Kathleen, is there anything that you want to say before we move on?
I would like to add that the machines that I am buying cost £1,000 and upwards. Maybe further down the line, when there is a new build or a new school is put up, an extra £1,000 should be spent on putting one in. In my area, a lot of schools have been refurbished, which costs up to millions of pounds but, in the whole time that that has been done, not once has any thought been given to even putting an outlet on the outside of a building in case anyone wanted to put in a defibrillator, and there has never been any thought about spending an extra £1,000 to have a machine inside. That is nothing to a massive company, but it is life-saving equipment. Everybody has to have a fire extinguisher, because that is the law and because fire extinguishers save lives, but defibrillators save lives, too.
That is a very important point, and it is rational, sensible and logical. We have to ask why that has not already been done. We can pursue the issue in legislative terms but, actually, we should also simply ask the Scottish Government and perhaps the Convention of Scottish Local Authorities about their policies when they are building. We have had conversations about fire safety and having sprinkler systems hardwired into new buildings. Is it not logical to ensure that there is at least the possibility of attaching a defibrillator to any new building? Those are hugely interesting issues and are practical points in taking forward your proposal.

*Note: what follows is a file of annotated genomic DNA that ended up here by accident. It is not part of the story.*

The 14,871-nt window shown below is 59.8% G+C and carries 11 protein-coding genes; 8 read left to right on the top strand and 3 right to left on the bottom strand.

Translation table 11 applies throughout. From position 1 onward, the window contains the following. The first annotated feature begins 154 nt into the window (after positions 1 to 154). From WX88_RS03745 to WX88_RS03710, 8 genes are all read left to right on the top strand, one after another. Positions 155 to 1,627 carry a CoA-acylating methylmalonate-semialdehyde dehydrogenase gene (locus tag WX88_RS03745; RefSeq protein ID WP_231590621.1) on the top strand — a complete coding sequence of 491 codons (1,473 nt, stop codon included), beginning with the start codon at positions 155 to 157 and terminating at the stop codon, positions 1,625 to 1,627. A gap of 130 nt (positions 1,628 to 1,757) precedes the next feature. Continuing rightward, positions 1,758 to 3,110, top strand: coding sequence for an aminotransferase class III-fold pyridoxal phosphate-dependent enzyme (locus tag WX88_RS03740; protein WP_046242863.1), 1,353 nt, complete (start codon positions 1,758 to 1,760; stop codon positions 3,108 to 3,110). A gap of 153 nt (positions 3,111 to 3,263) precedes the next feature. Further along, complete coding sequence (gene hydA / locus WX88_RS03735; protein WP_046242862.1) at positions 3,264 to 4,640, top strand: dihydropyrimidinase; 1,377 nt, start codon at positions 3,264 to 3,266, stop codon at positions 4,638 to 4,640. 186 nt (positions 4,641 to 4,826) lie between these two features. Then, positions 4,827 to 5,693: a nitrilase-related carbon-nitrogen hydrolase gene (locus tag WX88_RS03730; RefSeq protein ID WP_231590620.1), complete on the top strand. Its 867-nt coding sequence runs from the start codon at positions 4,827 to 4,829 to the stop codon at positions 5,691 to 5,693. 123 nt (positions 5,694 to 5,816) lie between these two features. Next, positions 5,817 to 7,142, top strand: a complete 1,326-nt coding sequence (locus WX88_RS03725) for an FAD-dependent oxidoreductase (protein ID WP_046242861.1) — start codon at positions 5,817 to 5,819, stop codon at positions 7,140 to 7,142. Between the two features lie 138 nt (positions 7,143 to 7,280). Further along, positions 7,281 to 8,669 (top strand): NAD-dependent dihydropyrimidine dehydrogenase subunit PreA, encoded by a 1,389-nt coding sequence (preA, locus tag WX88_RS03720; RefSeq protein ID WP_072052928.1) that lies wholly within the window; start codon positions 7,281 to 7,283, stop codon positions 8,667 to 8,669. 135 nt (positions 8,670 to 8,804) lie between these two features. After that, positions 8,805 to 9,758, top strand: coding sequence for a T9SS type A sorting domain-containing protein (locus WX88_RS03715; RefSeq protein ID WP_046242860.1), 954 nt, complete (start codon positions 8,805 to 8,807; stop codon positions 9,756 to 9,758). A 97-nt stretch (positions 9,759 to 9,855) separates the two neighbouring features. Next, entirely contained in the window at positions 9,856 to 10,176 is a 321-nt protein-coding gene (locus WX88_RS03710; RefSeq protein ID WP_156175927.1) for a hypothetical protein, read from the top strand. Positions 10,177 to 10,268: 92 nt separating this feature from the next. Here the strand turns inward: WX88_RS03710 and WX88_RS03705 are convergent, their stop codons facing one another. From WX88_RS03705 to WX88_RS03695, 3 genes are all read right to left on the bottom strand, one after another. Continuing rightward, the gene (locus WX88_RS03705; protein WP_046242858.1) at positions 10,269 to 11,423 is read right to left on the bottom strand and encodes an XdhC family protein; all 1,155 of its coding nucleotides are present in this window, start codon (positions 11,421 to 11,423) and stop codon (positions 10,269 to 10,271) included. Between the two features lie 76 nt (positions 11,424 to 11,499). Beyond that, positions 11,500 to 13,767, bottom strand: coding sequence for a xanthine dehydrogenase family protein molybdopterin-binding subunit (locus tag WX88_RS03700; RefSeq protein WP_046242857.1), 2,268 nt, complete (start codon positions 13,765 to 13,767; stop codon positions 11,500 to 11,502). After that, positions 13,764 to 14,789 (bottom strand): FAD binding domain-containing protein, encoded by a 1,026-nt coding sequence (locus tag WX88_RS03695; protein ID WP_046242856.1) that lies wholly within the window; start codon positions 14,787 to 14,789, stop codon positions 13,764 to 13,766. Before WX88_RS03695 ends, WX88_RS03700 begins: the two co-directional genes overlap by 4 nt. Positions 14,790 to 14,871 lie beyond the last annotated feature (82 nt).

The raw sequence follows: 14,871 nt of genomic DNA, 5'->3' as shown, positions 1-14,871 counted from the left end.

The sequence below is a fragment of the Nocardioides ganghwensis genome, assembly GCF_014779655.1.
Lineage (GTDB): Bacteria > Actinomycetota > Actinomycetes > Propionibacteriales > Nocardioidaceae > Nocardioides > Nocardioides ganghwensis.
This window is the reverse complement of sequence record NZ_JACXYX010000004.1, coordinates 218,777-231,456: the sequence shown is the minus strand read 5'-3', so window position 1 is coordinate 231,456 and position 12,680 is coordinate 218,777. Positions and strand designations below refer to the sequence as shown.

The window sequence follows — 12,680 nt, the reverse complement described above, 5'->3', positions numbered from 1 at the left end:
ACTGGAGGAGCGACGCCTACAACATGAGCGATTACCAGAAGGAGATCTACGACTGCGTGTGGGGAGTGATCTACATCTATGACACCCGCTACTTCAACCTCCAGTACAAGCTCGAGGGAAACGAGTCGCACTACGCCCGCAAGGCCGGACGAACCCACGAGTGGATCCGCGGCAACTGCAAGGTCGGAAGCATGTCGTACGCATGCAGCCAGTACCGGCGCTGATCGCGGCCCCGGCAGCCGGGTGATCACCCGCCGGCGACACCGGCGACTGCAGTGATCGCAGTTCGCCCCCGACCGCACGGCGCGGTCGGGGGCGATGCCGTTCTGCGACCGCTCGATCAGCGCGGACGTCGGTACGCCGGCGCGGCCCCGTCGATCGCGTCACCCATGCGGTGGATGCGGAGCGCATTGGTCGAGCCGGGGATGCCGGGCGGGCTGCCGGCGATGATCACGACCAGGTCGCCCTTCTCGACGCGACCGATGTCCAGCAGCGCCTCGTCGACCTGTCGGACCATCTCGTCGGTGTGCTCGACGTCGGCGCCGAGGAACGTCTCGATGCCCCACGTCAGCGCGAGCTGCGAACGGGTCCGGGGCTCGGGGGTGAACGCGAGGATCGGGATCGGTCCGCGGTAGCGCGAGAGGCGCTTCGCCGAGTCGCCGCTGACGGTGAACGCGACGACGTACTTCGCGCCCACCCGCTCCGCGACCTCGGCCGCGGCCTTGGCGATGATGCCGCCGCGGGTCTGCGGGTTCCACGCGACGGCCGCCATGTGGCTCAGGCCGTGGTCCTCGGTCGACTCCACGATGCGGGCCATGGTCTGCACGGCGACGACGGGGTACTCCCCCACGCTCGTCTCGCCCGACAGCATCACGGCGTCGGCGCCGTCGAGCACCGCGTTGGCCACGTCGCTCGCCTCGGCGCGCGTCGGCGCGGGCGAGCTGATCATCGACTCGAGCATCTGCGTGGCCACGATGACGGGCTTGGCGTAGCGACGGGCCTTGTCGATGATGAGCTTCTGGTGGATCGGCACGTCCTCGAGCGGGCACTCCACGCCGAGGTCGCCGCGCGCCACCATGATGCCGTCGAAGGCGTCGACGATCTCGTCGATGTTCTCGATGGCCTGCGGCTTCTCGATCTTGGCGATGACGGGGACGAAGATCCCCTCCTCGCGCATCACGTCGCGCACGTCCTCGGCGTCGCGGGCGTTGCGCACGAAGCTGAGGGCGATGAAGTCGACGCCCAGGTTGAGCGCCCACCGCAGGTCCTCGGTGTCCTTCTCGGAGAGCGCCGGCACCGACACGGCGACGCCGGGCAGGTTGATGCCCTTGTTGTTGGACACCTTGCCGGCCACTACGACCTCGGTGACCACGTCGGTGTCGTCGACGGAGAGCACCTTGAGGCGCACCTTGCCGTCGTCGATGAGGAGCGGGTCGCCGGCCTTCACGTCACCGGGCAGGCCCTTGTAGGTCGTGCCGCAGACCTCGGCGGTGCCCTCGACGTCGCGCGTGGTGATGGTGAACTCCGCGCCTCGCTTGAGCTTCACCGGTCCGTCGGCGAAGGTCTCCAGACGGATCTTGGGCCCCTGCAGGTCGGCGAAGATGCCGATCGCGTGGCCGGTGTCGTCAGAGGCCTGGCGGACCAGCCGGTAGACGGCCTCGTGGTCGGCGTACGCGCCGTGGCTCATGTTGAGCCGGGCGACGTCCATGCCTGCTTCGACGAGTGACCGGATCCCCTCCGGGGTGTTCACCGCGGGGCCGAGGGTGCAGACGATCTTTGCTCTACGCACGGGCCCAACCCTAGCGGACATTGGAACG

Thank you very much for your attendance. I appreciate just how difficult this is for you and your family, and we thank you very much for all that you have been doing to pursue these important issues.10:09 Meeting suspended.
10:13 On resuming—
Additional Support Needs Schools (PE1709)
The next petition for consideration is PE1709, by Claire Mooney, on the installation of closed-circuit television cameras and the provision of full-time social work support in all additional support needs schools. Members have a copy of the petition and the briefing that has been prepared by the Scottish Parliament information centre and the clerks.